5 Ways Top Principal Investigators Motivate Their Team to Deliver

Academia is one of the most unique often informal, workplace settings one can imagine. To boot, it is still considered one of the last remaining forms of apprenticeship in any field. Sure a business or law firm might have the odd intern, but no work environment has the mix of students, quasi-students (postdocs), managers and bosses as that of an academic lab. Consequently, it can be challenging, though not impossible, to institute traditional metrics of business performance into the group dynamic. Nevertheless, academic labs are still gauged by productivity (publications and funding), and with these five traditional tools, PIs can ensure their teams perform and deliver at the highest standards.


1.  Mandatory group meetings

A successful laboratory institutes consistent, compulsory, non-negotiable group meetings.  There is no tool more essential for maximizing staff performance than the venerable group meeting.  You can exercise creativity and judgment in how you organize them—according to project, rotating students every few weeks, broken up into small sub-groups where everyone can speak at each session or having students give a full seminar every few weeks on research progress.  The important thing is that students and postdocs have the opportunity to share ideas, troubleshoot, know what fellow team members are working on and offer input.

2.  Improved communication strategy

In order for a team to consistently deliver, communication lines with the Principal Investigator must be transparent and available.  Even if you have a hands-off approach, or are not physically present in the lab, being able to exchange emails with staff, see real-time results and offer your advice are crucial for moving projects along and getting results.  Try implementing laboratory management software that allows students to share results, protocols and experiments as they are performed.  Students and postdocs that feel they can get clear, rapid instructions and feedback from their boss will stay on task, experience less frustration and consequently, their production will go up.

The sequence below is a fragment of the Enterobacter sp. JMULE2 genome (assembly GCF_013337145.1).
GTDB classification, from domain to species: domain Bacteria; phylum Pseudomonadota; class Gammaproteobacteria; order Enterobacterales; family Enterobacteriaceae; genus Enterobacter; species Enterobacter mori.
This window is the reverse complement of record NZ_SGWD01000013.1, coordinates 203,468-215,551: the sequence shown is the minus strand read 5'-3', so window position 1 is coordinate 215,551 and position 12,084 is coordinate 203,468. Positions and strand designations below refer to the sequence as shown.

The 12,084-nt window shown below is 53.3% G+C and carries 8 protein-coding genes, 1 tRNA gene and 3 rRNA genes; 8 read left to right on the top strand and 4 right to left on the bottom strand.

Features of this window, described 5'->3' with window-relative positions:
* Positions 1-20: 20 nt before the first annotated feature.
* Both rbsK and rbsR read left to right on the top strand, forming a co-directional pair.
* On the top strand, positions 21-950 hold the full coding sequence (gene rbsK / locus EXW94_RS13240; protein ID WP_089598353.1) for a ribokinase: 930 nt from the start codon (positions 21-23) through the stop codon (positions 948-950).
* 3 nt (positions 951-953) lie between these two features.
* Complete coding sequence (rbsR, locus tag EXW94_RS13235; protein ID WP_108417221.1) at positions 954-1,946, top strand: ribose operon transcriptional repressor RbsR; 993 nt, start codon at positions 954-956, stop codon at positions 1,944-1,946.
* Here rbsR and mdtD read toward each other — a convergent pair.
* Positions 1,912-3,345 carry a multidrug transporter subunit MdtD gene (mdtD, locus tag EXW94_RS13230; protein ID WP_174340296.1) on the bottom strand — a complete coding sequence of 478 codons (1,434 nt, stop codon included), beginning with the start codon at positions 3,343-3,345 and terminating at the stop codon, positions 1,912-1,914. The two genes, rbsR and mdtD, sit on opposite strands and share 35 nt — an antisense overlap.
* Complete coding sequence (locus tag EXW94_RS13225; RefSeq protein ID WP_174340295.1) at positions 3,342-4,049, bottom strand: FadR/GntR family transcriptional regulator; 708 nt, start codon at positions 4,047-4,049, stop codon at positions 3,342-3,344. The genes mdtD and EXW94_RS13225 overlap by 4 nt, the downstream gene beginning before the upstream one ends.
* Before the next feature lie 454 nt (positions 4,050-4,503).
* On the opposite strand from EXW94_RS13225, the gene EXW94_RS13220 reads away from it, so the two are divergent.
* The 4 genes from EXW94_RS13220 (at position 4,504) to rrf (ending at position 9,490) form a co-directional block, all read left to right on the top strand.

3.  A chain of command

When I was a graduate student at a prestigious California research institute, our famous (and often absent) PI instituted a clever hierarchy, where students were paired with postdocs and other visiting professors, and the lab manager had absolute power in his absence to enforce rules, schedule meetings and oversee day-to-day lab operations. Especially for busy professors or large labs, this is essential.  You don’t want productivity to be at a standstill in your absence either because students don’t know who to go to for direction or troubleshooting or because of the temptation for the mice to play when the cat is away.  With the advent of technology like Skype and GoToMeeting, you can even have surrogates schedule group meeting updates to maintain communication continuity.

4.  Goal-setting and evaluations

In a typical business, employees are expected to set periodic goals and are evaluated for that performance at least once or twice a year.  Often, their salaries and employment are dependent on meeting those goals.  In an academic lab, goals are nebulous and open-ended:  publish papers, graduate, pass qualifying exam, get a postdoctoral or professor position.  Because of the unpredictable nature of research, timelines are rarely associated rigidly with these goals.  But that doesn’t mean that PIs can’t set smaller-scale goals and student evaluations (at the end of each semester, for example).  This would serve to see that all graduate students and postdocs are meeting expectations in a timely manner, are completing research projects according to a timeline that is in accordance with their career expectations and to troubleshoot if a project is clearly not working.  Surprisingly, a lot of students continue to be saddled with bad projects because they show up to group meeting week after week, but never have the opportunity to discuss overall progress with their advisor until a milestone like a committee meeting.

5.  Team building and positive reinforcement

Recent research out of Harvard University suggests that physical proximity, face time and down time spent relaxing and just “hanging out” actually leads to increased research productivity.  The researchers dubbed this the “water cooler effect.”  Sometimes, in order to get the most out of your team, you need to loosen the reigns, as counter-intuitive as it might seem.  Arrange Friday happy hours or pizza delivery.  Celebrate group birthdays. Have group barbeques and semi-monthly team bonding activities such as bowling or karaoke.  A closer, happier, more relaxed and satisfied group may just end up being a more productive group.

PIs and group managers, do you feel our tips are helpful?  Have any suggestions to add?  Please let us know in our comment section below.  We’d love to hear from you!